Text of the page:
Don’t tell the bride! (or how to fix a rip in a lace shawl)

After the wedding, I “borrowed” the veil to wash it, reblock it and take some better pictures of it since I hadn’t had time for those before I had to get it to the bride. I’m really glad I did because I found this:

Fixing lace shawl (II)

That, my friends, is a rip: one cut or snapped thread and two unravelled rows. I did see one of the guests get her bracelet caught in the veil when she hugged my sister so I think the thread was either snapped or weakened at that point and it was just very lucky that there wasn’t a bigger hole by the time it was spotted.

After an initial moment of panic, I caught all the loops that I could see with safety pins to prevent anything unravelling further:

Fixing lace shawl (I)

Then I put the shawl aside for 24 hours while I gathered the courage to tackle the repair.

The next evening I sat down with a glass of wine and some chocolate and started researching how to repair lace shawls. I was surprised to find that there’s very little information out there. Endless tutorials and videos on how to repair mistakes in lace as you’re knitting it and references to a couple of books that might have more information: Margaret Stoves’ Wrapped in Lace (available in hard-copy but not electronically and wouldn’t be with me before I had to return the shawl) and Elizabeth Lovick’s Magical Shetland Lace Shawls to Knit (due to be published September 2015) but almost nothing that could help right there, right then.

What I did find was a very old Knitty article on general knitting repair which helped me figure out a plan.

I had two missing rows of knitting and had the loops of the stitches in the row above and row below these. For one of the missing rows, I had the unbroken strand of yarn that should form the loops of that row but the strand for the other was the strand that had snapped. I was also lucky that the sections of the two rows that had unravelled were basically stocking stitch so there wasn’t any complicated lace patterning to be recreated.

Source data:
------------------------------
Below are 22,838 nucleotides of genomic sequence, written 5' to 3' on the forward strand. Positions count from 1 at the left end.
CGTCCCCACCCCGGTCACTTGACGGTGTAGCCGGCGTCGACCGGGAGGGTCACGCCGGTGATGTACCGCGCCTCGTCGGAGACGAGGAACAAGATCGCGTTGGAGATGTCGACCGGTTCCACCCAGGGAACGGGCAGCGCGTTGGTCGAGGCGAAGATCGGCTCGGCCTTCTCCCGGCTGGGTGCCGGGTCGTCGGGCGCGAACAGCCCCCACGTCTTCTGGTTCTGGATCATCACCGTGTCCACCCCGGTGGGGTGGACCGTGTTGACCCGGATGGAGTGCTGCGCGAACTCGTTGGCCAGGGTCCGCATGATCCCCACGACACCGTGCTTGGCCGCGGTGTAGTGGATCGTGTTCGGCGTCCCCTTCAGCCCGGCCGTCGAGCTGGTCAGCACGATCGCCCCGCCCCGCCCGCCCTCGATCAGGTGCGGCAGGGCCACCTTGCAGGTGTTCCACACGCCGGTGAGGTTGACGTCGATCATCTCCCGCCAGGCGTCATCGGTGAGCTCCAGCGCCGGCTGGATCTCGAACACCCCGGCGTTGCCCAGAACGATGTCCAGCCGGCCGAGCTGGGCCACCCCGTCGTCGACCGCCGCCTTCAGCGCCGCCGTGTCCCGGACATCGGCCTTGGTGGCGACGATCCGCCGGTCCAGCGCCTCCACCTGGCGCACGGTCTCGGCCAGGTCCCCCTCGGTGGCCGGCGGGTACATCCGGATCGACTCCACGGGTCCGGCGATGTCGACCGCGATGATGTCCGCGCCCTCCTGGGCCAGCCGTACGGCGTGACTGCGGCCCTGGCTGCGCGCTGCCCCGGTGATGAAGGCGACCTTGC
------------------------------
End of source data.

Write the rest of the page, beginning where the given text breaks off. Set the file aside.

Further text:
Tackling the easier problem first, I used a crochet hook to re-form the stitches using the unbroken strand pulling the strand through each of the loops in the row below in turn and placing the newly formed stitches onto a holder.

For the other row, I grafted the stitches that I had just made with the crochet hook to the loops of the row above using Kitchener stitch with a length of spare yarn and a sewing needle. I tried to make sure when I was securing the ends of the new yarn that I also caught the ends on either side of the section of yarn that had split so that it wouldn’t unravel any further.

Fixing lace shawl (III)

The finished repair isn’t perfect. I should possibly have added an extra horizontal strand as described in the “Tears and holes — weaving method” section of the Knitty article before grafting. However, you have to look quite carefully to find it and it won’t be visible when the shawl is used.

Fixing lace shawl (IV)

Also, the shawl already has quite an “antique” feel to it (lots of the wedding guests couldn’t believe that it was finished less than 72 hours before the wedding and not decades earlier) so a small repair absolutely isn’t out of place in an item that is hopefully going to be a beloved family heirloom.

I also hope that if you’ve found this post because you’re looking for the same help that I was that it has been useful!

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